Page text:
4] Factor in the intense loneliness and aloneness that freelancing brings and make provisions to pepper your life with enough meaningful adult interaction. Sure, this working alone might feel like a great temptation when you’re at loggerheads with toxic colleagues and bosses, but working alone at home requires a different mindset altogether. Opt for co-working spaces if you feel that you are getting very isolated through work from home.

Get onto all the social media platforms you are comfortable with and post stuff that showcases your work as well as gives people an insight into the person you are.

5] Network, network, network. I must confess, I don’t believe in networking though, I believe in connections. Connect with people and they will connect back. Stay in touch with old colleagues. Reach out to people you admire. Don’t be a creepy stalker though, but social media is a good space to interact with folks and stay in top of mind recall. Put out the occasional message to catch up. Meet up with people from the industry outside of work events. Connect people you think could benefit from knowing each other. Follow up a connection at an event with an email or a Linkedin request and stay professional in your interactions. Just being visible and out there gets you top of mind recall when people are thinking of someone to assign work and projects to. Don’t get complacent with existing clients, keep looking out for other work.

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6] A natural shakedown from the need to network is to leverage social media to build an online presence. Get onto all the social media platforms you are comfortable with and post stuff that showcases your work as well as gives people an insight into the person you are. Be very aware of the image you are putting out of yourself on social media because when you are not associated with a company, you are your company and you are your brand. Make sure you build up a positive professional image of yourself.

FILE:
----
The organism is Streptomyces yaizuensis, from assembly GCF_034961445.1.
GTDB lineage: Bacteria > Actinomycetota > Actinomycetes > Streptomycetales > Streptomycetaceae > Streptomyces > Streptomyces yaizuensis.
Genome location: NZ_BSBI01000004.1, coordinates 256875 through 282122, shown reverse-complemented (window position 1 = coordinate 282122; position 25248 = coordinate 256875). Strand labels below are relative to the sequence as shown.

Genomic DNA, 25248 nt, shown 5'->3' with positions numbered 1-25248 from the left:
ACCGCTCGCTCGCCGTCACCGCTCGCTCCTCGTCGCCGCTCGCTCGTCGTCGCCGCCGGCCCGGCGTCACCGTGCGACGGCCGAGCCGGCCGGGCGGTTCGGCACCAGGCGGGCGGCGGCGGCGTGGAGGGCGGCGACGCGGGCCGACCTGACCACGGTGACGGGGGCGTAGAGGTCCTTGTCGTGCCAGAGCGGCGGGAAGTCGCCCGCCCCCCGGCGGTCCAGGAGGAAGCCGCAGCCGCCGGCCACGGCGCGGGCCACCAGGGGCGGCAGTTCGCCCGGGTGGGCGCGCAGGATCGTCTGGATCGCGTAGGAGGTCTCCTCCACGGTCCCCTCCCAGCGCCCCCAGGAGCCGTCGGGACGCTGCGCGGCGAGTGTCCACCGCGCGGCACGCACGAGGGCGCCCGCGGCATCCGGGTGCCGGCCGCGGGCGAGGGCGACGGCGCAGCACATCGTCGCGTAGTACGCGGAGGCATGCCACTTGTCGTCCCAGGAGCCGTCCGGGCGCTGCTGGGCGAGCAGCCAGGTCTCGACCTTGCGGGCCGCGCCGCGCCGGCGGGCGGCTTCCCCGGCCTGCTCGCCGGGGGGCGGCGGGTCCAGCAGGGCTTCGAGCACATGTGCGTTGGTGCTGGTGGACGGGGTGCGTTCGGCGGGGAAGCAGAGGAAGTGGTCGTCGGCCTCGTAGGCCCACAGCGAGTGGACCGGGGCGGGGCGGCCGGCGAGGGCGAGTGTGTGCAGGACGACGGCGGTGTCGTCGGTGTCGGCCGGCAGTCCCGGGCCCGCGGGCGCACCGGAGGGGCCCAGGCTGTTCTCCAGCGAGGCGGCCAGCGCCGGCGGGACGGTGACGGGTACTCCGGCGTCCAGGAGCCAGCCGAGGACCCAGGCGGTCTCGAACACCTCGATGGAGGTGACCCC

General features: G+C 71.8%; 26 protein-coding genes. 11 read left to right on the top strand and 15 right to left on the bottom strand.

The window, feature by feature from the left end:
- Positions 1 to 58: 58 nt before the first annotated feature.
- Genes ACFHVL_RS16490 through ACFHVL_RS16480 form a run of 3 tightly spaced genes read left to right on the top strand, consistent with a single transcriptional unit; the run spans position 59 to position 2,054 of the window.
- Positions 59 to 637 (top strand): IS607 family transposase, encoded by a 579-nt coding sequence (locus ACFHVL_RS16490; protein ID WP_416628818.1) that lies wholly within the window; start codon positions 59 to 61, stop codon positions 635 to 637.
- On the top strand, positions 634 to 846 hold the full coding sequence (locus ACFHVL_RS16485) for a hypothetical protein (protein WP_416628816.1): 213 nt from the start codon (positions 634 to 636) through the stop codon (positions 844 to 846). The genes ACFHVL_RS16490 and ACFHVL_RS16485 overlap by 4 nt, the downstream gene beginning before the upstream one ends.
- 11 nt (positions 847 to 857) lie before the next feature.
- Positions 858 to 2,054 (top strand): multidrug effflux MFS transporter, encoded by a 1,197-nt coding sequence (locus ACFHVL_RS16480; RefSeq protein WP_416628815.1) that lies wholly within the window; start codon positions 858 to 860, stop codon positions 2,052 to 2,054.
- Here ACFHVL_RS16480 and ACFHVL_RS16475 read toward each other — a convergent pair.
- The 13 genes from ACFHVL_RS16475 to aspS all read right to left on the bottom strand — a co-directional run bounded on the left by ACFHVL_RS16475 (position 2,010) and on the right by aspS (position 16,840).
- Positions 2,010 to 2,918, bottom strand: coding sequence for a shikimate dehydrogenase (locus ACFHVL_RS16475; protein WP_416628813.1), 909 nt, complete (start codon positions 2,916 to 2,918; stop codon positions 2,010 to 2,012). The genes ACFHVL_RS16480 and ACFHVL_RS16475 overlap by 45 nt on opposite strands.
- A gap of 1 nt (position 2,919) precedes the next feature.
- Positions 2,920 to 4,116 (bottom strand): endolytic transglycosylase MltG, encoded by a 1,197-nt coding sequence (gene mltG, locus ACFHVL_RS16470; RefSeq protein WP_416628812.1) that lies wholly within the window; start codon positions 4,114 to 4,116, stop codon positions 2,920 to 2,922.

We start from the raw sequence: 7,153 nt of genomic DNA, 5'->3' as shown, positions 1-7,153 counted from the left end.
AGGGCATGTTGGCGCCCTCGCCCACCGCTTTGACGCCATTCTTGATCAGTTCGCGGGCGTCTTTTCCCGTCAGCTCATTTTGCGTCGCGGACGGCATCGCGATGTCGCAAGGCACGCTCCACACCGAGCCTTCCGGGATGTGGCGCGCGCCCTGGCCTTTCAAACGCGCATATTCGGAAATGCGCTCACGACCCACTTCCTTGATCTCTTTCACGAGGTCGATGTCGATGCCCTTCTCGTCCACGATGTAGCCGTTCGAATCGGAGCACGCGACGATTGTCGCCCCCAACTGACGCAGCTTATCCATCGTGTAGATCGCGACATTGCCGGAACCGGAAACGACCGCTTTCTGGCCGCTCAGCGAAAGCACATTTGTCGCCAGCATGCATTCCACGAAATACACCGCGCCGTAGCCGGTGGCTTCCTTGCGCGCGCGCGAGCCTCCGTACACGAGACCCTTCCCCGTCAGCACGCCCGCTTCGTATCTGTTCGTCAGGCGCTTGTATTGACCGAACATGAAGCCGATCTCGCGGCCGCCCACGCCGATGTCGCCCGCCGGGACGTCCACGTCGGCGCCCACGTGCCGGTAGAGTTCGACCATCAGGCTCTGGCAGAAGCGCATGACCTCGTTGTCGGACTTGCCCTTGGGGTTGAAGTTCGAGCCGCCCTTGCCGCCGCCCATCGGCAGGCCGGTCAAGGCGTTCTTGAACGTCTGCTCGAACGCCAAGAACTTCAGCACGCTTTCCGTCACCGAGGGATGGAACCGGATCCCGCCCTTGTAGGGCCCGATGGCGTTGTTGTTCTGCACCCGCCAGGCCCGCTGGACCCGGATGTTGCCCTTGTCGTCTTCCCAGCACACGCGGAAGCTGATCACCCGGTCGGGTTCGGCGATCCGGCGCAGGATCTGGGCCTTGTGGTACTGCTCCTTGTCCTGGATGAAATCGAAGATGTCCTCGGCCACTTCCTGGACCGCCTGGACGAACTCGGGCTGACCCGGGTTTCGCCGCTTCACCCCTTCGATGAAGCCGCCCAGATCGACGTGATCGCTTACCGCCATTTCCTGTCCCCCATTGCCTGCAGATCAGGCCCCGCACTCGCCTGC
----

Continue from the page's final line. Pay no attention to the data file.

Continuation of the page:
7] Get a financial consultant, either a professional who can help you file your returns or a friend who can advise you right. Set up a system to channel your money into savings and investments, after meeting everyday expenses. It is unpredictable, freelancing and being your own boss. It is always a great idea to be on top of your finances. Understand taxes, invoicing, deductions for expenses, etc.

Be fanatical about delivering on deadline and delivering your best work always.

8] Find yourself a mentor in the space you wish to be in. Another freelancer who has been around in the market can always be a good sounding board, and help with connections, or even just guide you as to how you should go about things. Remember to always be respectful of the other person’s time and inputs and not impose yourself endlessly on them.

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9] Be fanatical about delivering on deadline and delivering your best work always. A slipshod job will ensure you get struck off the list of people they will turn to when they have the next requirement for a freelance assignment or a project.

10] And finally, take your work very seriously. Upskill constantly, stay on top of industry developments, keep track of who has moved where. Stay informed and in the loop. Unless you treat yourself as a professional no one else will.

Kiran Manral is the Ideas Editor at SheThePeople.TV. The views expressed are the author’s own.